The Times West Virginian

WVU Sports

June 20, 2013

FURFARI COLUMN-Collins was key center for Catlett

MORGANTOWN — Phil Collins of East Cleveland, Ohio, spent a year at a junior college in the Midwest before coming to West Virginia to join the men’s basketball team for three outstanding seasons in 1980-81-82.

The 6-foot-9, 230-pound center was not only big but strong and tough under Coach Gale Catlett’s tutelage. He was a team captain as a senior.

“I couldn’t run, I couldn’t jump, but I thought I could fit in somewhere,” he said modestly in a recent interview. “Oh, yeah, I really enjoyed my years at WVU. I had a fantastic time. I had a great time there all around.”

In all, Collins played in 93 games — all but three as a starter. He made 221 of 468 field goals (47.2 percent) and cashed 223 of 337 free throws (66.2 percent), for a total of 665 points (7.2 per game).

But it was his defensive rebounding in which he helped the Mountaineers most with 530 during his three years (5.7 average).

The Ohio native also had 99 assists, 52 steals and 18 blocked shots.

Collins said, “Socially, basketball-playing, West Virginia is a great place. I played for Coach Catlett in his early years. I loved every minute of it.”

Collins, who had played his freshman year at Dodge City (Kan.) Junior College, is still working for an electrical distribution company in Cleveland. He’s in his 23rd year with that firm.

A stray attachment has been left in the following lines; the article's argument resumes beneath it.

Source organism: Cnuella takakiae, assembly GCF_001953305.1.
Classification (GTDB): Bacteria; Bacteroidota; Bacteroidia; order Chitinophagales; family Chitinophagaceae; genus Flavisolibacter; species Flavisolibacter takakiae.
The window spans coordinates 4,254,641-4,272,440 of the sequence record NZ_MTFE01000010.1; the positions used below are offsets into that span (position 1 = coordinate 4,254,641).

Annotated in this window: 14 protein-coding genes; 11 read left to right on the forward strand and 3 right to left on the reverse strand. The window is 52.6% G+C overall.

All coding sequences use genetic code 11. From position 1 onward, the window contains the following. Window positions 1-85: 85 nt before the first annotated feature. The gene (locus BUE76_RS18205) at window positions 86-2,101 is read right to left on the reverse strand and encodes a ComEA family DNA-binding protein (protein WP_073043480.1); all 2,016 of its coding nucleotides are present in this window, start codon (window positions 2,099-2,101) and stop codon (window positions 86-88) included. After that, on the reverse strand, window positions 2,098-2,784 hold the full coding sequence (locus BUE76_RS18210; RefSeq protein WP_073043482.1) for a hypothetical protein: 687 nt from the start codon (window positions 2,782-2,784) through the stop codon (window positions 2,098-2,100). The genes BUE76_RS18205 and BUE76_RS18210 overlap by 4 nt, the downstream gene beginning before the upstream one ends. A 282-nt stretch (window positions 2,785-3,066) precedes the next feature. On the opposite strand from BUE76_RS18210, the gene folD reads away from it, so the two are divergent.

There are several agencies for that same industry, according to the former Mountaineer. “I also have been refereeing high school basketball games in Ohio for more than 10 years,” he said.

As a three-year starter, Collins helped lead the Mountaineers to consecutive records of 15-14, 23-10 and 27-4 (one of the best in WVU history).

Phil’s wife Cathy is a hydraulics purchaser for Buyers Products in Mentor, Ohio.

They have two daughters. Katie, the youngest at 21, is a senior who plays basketball at Edinboro (Pa.) College. She is a 3.82 student.

Kelsey, the oldest daughter at 23, is a nurse at the famed Cleveland Clinic’s emergency room.

Collins, who graduated with a bachelor’s degree in business management in 1983, recalled with pride that he had a hand in the Coliseum’s record 39-game home winning streak from 1980-83. It still stands.

“Hey, we won a lot of games,” he stressed. “We didn’t think we could lose.”

He also remembers that West Virginia’s appearance in the 1981 National Invitation Tournament was the school’s first trip to a postseason event since 1968. The team won three games before losing in the finals and a consolation game.

Collins also played in the NCAA Tournament as a senior in Logan, Utah. WVU defeated North Carolina A&T, but then lost to Fresno State.

While the rugged center contributed to five wins in six tries against Pitt, the one in Pittsburgh in 1979-80 is the most cherished. He explained, “One of their players was at the free throw line and stepped across. An official called the infraction near the game’s end, and we won 66-65 on their court.

“Pitt fans were fit to be tied. They needed police outside for us to leave the arena.”

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